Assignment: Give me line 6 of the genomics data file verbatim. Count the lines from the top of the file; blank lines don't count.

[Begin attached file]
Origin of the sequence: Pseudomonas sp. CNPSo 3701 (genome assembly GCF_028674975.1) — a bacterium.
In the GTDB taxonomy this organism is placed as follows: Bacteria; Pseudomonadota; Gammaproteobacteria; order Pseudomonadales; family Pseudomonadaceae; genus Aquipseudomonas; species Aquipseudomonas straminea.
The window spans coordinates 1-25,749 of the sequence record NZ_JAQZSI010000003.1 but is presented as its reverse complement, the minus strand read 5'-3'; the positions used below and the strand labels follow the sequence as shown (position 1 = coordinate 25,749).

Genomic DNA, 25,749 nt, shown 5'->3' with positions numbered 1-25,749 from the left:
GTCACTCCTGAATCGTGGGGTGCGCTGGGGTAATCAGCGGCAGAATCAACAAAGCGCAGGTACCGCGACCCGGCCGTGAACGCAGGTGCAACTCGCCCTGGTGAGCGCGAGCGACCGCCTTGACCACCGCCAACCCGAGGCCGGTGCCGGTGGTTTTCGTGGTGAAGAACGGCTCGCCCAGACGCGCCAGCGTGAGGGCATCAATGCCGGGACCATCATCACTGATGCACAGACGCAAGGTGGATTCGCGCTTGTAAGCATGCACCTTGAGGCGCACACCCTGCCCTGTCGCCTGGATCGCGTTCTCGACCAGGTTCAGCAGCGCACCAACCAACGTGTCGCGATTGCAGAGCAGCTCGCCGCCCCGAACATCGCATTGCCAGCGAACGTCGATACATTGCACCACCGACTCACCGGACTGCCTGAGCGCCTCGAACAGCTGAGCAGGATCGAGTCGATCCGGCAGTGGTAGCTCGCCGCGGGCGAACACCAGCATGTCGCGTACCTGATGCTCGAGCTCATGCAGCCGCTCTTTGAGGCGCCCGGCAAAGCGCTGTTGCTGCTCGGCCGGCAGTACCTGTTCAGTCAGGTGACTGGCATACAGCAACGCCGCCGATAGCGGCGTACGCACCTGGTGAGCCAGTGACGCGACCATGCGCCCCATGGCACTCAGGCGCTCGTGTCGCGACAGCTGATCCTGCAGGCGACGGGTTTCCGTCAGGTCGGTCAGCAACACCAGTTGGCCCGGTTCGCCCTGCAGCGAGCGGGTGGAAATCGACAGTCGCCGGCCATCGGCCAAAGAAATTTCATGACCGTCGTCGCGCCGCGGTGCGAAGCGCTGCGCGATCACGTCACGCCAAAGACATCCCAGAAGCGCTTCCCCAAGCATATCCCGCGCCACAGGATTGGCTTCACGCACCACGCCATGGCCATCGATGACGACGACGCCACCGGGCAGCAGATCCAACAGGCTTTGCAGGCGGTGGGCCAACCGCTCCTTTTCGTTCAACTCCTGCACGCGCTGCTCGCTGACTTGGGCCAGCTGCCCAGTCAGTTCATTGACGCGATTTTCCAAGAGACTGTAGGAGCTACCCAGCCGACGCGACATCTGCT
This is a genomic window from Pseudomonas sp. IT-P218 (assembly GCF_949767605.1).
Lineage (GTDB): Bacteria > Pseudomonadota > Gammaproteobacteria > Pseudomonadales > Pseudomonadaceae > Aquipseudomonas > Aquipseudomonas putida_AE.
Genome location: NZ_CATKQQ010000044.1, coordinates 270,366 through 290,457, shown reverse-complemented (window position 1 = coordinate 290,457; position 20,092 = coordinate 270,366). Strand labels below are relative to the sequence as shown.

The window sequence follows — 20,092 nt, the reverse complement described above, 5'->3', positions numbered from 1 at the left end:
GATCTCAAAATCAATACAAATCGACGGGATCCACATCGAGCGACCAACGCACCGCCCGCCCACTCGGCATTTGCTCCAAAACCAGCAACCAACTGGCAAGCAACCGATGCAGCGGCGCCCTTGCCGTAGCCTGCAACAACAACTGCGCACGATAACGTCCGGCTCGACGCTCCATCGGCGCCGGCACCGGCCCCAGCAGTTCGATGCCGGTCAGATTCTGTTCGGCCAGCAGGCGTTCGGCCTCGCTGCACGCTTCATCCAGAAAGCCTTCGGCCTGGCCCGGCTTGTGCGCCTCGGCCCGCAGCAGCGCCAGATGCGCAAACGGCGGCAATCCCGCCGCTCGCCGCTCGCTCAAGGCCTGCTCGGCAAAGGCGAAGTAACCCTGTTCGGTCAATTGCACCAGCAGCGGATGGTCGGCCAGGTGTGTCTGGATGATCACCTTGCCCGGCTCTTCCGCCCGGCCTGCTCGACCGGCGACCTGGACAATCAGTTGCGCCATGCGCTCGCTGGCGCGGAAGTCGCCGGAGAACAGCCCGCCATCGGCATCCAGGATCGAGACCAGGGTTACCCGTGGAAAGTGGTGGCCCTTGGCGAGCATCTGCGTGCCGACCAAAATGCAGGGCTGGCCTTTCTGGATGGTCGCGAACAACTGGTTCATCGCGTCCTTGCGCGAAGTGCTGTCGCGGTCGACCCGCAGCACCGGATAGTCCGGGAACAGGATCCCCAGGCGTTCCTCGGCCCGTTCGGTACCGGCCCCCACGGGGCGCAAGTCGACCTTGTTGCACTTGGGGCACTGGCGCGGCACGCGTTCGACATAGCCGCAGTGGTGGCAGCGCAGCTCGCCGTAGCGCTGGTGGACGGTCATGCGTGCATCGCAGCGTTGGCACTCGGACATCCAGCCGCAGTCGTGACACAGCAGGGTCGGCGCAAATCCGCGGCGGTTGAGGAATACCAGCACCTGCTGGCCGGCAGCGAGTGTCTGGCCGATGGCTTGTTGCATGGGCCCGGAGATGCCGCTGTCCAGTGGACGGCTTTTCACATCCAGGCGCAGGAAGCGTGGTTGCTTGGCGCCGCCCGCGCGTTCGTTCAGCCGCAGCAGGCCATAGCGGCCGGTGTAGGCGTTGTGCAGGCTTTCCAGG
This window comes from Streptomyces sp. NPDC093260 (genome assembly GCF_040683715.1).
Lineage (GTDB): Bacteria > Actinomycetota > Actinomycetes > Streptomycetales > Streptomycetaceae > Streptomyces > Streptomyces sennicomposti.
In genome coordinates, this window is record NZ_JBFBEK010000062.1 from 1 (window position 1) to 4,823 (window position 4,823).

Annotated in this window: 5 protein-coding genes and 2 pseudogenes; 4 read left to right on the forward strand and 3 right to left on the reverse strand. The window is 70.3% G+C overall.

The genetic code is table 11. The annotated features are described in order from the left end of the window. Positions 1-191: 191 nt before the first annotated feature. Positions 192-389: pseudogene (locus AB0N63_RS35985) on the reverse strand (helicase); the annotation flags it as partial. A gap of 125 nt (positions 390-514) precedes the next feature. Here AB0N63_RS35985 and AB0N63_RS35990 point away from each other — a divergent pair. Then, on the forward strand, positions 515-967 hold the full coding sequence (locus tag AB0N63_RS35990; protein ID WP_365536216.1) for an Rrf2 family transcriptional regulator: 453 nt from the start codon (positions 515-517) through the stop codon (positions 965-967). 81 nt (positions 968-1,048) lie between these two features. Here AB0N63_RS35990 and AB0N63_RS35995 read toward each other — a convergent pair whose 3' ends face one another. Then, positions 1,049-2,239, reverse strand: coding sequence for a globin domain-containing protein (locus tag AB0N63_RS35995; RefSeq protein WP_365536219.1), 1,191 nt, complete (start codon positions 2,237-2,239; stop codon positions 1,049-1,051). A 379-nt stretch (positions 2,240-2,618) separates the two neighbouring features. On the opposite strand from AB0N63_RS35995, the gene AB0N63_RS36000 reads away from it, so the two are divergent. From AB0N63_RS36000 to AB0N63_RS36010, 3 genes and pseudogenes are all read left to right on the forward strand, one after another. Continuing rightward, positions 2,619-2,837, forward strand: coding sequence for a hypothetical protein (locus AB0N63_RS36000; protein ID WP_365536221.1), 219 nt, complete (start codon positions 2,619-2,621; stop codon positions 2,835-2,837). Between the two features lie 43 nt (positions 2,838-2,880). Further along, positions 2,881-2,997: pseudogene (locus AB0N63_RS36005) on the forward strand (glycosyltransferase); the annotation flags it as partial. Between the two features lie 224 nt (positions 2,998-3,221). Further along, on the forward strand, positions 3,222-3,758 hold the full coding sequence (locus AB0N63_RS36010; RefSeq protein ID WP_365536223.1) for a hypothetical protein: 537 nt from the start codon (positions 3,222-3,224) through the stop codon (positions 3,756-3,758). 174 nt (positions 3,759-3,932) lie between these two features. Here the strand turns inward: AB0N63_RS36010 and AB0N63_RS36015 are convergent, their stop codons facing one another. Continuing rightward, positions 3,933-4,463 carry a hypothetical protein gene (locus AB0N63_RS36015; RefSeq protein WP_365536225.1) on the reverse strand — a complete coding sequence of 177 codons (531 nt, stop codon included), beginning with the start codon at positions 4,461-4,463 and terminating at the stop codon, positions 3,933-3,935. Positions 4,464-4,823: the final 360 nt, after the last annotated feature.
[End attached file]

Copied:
This is a genomic window from Pseudomonas sp. IT-P218 (assembly GCF_949767605.1).